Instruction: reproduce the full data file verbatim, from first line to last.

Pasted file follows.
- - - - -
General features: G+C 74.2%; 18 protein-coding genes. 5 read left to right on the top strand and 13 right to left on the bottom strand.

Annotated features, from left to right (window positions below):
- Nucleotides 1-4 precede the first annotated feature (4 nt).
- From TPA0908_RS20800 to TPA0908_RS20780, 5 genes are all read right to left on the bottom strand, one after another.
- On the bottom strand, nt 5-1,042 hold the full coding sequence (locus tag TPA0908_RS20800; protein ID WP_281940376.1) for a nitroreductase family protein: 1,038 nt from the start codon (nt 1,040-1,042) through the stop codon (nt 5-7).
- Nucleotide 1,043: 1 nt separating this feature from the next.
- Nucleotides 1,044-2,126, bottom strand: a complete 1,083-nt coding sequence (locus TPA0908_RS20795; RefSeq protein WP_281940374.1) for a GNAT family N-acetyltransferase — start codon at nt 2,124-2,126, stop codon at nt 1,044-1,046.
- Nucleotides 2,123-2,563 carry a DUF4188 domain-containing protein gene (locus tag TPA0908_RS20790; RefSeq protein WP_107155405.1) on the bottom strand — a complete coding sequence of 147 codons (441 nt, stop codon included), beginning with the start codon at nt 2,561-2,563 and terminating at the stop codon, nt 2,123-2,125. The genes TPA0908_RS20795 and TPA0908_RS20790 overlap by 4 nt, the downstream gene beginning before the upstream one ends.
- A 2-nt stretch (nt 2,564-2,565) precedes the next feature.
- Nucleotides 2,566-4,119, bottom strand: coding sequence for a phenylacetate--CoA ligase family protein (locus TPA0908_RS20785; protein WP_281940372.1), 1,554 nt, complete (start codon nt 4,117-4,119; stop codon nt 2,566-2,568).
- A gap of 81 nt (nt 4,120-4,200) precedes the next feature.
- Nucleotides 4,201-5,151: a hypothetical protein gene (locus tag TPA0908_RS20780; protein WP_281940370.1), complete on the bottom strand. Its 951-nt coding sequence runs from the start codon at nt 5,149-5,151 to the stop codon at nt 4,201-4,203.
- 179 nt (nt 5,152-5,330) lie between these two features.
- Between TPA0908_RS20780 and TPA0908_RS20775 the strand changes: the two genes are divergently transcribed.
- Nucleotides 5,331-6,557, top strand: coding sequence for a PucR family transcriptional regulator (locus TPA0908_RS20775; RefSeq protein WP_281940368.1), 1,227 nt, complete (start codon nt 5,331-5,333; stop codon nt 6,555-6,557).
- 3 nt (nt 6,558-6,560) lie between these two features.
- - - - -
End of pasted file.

General features: G+C 74.2%; 18 protein-coding genes. 5 read left to right on the top strand and 13 right to left on the bottom strand.

Annotated features, from left to right (window positions below):
- Nucleotides 1-4 precede the first annotated feature (4 nt).
- From TPA0908_RS20800 to TPA0908_RS20780, 5 genes are all read right to left on the bottom strand, one after another.
- On the bottom strand, nt 5-1,042 hold the full coding sequence (locus tag TPA0908_RS20800; protein ID WP_281940376.1) for a nitroreductase family protein: 1,038 nt from the start codon (nt 1,040-1,042) through the stop codon (nt 5-7).
- Nucleotide 1,043: 1 nt separating this feature from the next.
- Nucleotides 1,044-2,126, bottom strand: a complete 1,083-nt coding sequence (locus TPA0908_RS20795; RefSeq protein WP_281940374.1) for a GNAT family N-acetyltransferase — start codon at nt 2,124-2,126, stop codon at nt 1,044-1,046.
- Nucleotides 2,123-2,563 carry a DUF4188 domain-containing protein gene (locus tag TPA0908_RS20790; RefSeq protein WP_107155405.1) on the bottom strand — a complete coding sequence of 147 codons (441 nt, stop codon included), beginning with the start codon at nt 2,561-2,563 and terminating at the stop codon, nt 2,123-2,125. The genes TPA0908_RS20795 and TPA0908_RS20790 overlap by 4 nt, the downstream gene beginning before the upstream one ends.
- A 2-nt stretch (nt 2,564-2,565) precedes the next feature.
- Nucleotides 2,566-4,119, bottom strand: coding sequence for a phenylacetate--CoA ligase family protein (locus TPA0908_RS20785; protein WP_281940372.1), 1,554 nt, complete (start codon nt 4,117-4,119; stop codon nt 2,566-2,568).
- A gap of 81 nt (nt 4,120-4,200) precedes the next feature.
- Nucleotides 4,201-5,151: a hypothetical protein gene (locus tag TPA0908_RS20780; protein WP_281940370.1), complete on the bottom strand. Its 951-nt coding sequence runs from the start codon at nt 5,149-5,151 to the stop codon at nt 4,201-4,203.
- 179 nt (nt 5,152-5,330) lie between these two features.
- Between TPA0908_RS20780 and TPA0908_RS20775 the strand changes: the two genes are divergently transcribed.
- Nucleotides 5,331-6,557, top strand: coding sequence for a PucR family transcriptional regulator (locus TPA0908_RS20775; RefSeq protein WP_281940368.1), 1,227 nt, complete (start codon nt 5,331-5,333; stop codon nt 6,555-6,557).
- 3 nt (nt 6,558-6,560) lie between these two features.